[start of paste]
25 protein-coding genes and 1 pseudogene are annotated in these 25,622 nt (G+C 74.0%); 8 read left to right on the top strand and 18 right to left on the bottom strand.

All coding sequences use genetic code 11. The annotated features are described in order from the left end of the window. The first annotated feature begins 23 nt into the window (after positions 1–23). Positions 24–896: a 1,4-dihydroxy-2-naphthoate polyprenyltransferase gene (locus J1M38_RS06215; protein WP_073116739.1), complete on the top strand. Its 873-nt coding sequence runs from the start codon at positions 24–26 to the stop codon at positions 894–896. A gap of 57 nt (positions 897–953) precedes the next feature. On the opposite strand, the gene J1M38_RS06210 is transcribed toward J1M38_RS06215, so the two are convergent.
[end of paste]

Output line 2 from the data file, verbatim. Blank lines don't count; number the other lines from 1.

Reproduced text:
All coding sequences use genetic code 11. The annotated features are described in order from the left end of the window. The first annotated feature begins 23 nt into the window (after positions 1–23). Positions 24–896: a 1,4-dihydroxy-2-naphthoate polyprenyltransferase gene (locus J1M38_RS06215; protein WP_073116739.1), complete on the top strand. Its 873-nt coding sequence runs from the start codon at positions 24–26 to the stop codon at positions 894–896. A gap of 57 nt (positions 897–953) precedes the next feature. On the opposite strand, the gene J1M38_RS06210 is transcribed toward J1M38_RS06215, so the two are convergent.